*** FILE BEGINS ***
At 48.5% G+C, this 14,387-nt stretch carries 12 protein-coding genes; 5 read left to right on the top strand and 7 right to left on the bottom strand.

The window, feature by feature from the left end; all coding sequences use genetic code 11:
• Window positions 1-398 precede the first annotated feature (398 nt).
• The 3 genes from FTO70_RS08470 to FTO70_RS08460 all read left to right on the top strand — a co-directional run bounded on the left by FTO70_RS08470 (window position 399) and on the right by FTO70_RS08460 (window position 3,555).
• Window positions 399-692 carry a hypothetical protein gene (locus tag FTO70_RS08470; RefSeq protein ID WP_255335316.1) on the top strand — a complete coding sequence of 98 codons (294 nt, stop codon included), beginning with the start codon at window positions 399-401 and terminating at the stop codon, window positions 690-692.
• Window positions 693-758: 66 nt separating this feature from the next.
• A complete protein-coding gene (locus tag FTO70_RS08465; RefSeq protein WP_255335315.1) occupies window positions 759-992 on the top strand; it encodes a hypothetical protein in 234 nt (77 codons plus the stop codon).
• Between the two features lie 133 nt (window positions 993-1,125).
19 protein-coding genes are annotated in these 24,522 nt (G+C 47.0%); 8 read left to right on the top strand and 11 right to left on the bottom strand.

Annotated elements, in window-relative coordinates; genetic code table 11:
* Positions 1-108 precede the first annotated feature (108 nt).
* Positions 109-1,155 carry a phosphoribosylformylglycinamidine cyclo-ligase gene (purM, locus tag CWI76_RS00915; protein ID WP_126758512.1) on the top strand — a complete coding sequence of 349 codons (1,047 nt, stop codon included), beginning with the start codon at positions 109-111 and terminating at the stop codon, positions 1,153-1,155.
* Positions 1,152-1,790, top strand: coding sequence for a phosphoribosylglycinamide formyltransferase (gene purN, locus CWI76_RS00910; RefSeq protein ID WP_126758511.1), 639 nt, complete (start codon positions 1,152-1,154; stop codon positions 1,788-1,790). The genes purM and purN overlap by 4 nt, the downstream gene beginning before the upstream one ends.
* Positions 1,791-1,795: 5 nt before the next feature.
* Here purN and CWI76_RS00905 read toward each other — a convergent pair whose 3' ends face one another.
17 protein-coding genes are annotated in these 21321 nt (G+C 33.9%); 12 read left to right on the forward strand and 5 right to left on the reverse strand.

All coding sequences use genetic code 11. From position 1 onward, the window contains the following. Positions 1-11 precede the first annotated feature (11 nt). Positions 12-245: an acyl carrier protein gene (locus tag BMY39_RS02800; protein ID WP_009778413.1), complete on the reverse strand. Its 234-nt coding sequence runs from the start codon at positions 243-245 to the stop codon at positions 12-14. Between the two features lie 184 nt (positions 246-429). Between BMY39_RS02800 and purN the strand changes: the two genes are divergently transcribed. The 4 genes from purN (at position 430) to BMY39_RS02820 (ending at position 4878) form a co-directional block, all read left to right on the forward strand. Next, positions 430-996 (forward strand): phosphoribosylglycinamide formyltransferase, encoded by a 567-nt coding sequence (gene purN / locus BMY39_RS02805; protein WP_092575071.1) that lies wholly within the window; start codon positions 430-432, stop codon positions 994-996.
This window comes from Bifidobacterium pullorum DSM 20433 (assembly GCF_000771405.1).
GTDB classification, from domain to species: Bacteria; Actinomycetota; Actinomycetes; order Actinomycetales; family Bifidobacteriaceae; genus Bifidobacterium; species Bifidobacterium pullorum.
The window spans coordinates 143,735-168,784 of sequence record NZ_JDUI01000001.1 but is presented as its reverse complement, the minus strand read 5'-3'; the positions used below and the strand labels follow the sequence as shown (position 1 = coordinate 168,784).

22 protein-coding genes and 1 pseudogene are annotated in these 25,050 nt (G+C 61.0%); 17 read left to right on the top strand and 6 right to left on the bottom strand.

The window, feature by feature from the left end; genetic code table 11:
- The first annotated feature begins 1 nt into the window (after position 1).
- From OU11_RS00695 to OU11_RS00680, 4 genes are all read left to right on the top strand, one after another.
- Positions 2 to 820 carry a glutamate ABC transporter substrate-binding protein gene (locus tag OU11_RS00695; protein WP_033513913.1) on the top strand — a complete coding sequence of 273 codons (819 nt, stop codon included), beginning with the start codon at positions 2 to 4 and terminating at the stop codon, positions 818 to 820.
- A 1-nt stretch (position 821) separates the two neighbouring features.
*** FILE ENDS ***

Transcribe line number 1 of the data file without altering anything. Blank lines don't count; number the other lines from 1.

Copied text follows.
At 48.5% G+C, this 14,387-nt stretch carries 12 protein-coding genes; 5 read left to right on the top strand and 7 right to left on the bottom strand.